Prevent Biotech Companies from Patenting Genes

Target: U.S. Supreme Court

Goal: Rule that Monsanto and other biotech companies may not patent genes, and protect farmers from paying unfair fees.

An Indiana farmer is facing Monsanto in the Supreme Court over the unauthorized use of soybean seeds which contain genes developed by the biotechnology corporation. A ruling favourable for Monsanto would have huge implications for all biotech companies which then could demand licensing fees for every occurrence of patented genetic material down the line.

The U.S. Patent Office and courts’ favour towards Monsanto has been disastrous to farmers throughout the country, who are restricted from saving seed, punished for growing Monsanto seed without a contract, and all but forced to grow the genetically altered seeds which contaminate their fields via wind. Farmers have taken the corporation to court and lost one case after another as Monsanto’s power has grown. But such a case adopted by the Supreme Court may have the potential to turn the tables; either way, the decision will be very influential. The soy farmer from Indiana who is involved in this case has been growing Monsato’s seeds legally for years, although he has been doing so by taking advantage of a loophole. Though he would purchase the seeds each year for a first planting, he would buy seeds for his second planting from a local grain elevator. Farmers are allowed to sell seed to these elevators without verifying whether the seeds contain the genetic material of Monsanto seeds. Thus, the farmer would select for the seeds which were resistant to herbicide (contained genetic material developed by Monsanto), and was able to grow a second crop of herbicide-resistant soy each year without purchasing Monsanto seed.

While Monsanto argues that it has complete rights over all patented material in perpetuity, a Supreme Court case regarding patents ruled in 2008 that patent rights do not extend throughout the supply chain. The Supreme Court must uphold this decision regarding patents and unequivocally apply it to Monsanto in this case, or else risk placing absurd rights and power in the hands of biotechnology companies.


Dear U.S. Supreme Court,

The biotechnology corporation Monsanto and an Indiana soy farmer are involved in a case regarding the extent of patent rights over genetic material. Considering how much power Monsanto has gained in terms of patent rights through many court cases in the past, the fact that the Supreme Court has adopted this case suggests that there is finally hope for a just ruling limiting Monsanto’s rights and power.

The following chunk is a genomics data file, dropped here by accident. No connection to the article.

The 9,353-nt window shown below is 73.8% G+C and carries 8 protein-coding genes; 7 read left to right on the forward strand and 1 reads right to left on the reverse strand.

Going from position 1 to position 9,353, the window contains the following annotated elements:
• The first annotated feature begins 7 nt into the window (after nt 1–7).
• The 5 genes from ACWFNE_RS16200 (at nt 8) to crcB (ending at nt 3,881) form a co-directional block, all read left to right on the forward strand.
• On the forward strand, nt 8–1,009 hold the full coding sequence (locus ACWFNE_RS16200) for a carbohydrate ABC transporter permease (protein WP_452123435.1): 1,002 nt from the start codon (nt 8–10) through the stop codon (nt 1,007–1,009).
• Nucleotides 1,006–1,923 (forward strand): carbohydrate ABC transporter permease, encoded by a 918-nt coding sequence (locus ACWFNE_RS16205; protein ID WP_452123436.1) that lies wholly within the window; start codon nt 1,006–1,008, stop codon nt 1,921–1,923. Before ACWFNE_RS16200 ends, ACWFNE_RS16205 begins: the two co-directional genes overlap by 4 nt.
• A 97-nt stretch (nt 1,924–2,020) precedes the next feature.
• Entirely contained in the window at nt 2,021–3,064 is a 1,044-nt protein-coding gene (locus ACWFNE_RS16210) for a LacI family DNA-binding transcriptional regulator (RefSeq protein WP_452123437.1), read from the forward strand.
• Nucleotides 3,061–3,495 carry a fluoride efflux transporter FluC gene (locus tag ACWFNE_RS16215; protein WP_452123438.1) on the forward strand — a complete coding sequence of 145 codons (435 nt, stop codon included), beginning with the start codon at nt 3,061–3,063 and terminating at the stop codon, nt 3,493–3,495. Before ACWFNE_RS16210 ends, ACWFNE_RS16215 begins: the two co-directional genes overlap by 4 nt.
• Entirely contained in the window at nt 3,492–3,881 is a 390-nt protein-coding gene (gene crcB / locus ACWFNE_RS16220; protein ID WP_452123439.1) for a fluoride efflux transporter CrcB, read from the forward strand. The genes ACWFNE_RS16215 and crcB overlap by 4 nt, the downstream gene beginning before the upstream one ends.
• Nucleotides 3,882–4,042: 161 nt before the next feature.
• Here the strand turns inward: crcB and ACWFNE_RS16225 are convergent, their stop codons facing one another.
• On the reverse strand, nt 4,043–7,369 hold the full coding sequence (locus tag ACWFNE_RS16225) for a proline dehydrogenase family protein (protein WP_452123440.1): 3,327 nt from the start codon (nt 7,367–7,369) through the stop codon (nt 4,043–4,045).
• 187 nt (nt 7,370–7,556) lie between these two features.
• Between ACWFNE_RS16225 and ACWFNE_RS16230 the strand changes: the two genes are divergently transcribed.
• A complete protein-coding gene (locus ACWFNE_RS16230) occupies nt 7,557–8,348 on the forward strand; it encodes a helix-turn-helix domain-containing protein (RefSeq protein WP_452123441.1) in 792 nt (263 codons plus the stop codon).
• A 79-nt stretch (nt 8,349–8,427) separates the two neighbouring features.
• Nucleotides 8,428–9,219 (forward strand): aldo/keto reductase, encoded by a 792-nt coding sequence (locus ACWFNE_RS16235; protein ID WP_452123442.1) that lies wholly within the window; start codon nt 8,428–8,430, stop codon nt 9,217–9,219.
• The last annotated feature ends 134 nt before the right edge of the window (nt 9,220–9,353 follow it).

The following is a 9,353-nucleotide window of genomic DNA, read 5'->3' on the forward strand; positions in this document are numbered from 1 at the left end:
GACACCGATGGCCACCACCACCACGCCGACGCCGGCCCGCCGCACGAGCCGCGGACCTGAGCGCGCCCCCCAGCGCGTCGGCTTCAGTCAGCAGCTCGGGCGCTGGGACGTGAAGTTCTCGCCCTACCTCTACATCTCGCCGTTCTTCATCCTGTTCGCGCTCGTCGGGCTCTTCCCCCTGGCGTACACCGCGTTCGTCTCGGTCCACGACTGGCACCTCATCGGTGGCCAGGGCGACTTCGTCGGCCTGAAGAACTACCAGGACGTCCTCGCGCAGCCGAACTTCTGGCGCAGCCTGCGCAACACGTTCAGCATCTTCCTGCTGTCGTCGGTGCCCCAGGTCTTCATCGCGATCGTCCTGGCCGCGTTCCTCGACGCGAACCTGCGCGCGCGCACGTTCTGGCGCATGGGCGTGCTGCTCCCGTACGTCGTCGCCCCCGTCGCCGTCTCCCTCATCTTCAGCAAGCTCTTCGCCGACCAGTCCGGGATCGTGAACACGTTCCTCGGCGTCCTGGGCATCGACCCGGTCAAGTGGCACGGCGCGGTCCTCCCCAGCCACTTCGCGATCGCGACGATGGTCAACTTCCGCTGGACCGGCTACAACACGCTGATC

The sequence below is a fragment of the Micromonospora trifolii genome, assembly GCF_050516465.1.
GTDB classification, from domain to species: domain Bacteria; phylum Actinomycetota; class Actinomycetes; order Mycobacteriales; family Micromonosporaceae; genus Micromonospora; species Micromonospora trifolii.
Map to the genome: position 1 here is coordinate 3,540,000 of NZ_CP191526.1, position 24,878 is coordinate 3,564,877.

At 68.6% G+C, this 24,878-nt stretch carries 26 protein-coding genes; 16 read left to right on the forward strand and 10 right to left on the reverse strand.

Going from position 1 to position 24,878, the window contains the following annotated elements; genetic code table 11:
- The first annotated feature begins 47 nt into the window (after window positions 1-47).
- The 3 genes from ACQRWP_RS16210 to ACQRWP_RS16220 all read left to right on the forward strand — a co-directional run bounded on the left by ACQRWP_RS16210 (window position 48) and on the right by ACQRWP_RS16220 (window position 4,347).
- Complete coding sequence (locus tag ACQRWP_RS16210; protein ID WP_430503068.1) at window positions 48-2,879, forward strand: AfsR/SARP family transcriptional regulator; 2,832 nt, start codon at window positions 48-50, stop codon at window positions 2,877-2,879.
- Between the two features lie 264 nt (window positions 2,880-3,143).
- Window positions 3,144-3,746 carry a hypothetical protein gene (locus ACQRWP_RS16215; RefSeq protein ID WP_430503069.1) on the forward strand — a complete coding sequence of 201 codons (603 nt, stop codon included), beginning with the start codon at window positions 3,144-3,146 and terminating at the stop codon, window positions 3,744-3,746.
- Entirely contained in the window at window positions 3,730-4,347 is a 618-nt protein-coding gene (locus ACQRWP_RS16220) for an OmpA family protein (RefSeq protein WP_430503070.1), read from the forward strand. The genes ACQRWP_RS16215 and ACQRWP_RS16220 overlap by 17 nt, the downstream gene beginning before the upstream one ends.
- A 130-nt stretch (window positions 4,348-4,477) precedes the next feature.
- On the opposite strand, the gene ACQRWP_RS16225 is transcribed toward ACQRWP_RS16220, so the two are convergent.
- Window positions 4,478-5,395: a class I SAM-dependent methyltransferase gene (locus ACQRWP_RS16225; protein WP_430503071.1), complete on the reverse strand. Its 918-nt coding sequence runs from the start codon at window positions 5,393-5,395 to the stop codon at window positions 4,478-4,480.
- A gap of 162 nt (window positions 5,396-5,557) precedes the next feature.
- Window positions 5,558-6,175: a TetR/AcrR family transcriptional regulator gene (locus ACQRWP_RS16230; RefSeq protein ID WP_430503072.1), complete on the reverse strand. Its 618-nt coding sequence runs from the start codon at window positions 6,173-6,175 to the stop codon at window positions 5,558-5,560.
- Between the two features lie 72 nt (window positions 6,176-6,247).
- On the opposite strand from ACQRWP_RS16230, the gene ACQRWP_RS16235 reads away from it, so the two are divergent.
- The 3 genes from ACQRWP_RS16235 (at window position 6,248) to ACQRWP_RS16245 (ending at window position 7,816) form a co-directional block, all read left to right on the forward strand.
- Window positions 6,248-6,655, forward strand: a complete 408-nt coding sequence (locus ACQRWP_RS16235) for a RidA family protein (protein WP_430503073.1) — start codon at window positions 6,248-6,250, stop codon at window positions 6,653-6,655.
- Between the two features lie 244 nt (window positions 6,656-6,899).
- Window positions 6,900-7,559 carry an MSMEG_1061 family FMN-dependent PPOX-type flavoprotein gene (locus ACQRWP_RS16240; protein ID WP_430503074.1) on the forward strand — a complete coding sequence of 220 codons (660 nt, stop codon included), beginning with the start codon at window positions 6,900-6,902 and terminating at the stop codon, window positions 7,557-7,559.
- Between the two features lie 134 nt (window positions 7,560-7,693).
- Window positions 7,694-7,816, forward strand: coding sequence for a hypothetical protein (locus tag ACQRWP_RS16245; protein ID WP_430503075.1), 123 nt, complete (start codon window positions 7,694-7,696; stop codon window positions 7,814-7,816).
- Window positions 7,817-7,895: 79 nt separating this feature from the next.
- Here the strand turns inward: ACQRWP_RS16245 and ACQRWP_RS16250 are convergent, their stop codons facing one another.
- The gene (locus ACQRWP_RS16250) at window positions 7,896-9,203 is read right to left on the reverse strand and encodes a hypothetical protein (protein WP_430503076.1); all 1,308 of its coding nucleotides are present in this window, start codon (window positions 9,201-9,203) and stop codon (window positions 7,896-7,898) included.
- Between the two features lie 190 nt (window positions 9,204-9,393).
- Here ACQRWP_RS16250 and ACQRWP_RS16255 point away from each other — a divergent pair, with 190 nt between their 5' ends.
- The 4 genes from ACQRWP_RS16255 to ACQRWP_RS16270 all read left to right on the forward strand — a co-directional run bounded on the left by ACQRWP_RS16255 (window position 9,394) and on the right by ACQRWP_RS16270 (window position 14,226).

For years, this Indiana farmer has been buying seed both from Monsanto and from a local grain elevator, which happens to supply seed with herbicide-resistant genetic material originally developed by Monsanto. This localized sale is legal, and technically Monsanto cannot demand payment for the use of these seeds because the patented material has been passed down the supply chain. At this point, patent rights are exhausted according to a 2008 Supreme Court case.

The Supreme Court must uphold and specify this decision, considering the havoc Monsanto has wreaked on many American farmers, and the undue power it and other biotechnology companies would receive from a favourable decision. Please rule that patent rights do not extend down to all subsequent occurrences in the supply chain or in nature. Take an important step towards preventing the patenting of genetic material.


[Your Name Here]

Photo credit: Clearly Ambiguous via Flickr

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  1. Jordan Williamson says:

    This is just another example of antiquated laws that Congress refuses to reform. What began as a way to encourage innovation, has now created a system that favors big corporations and squashes innovation.

  2. Unethical and dangerous.

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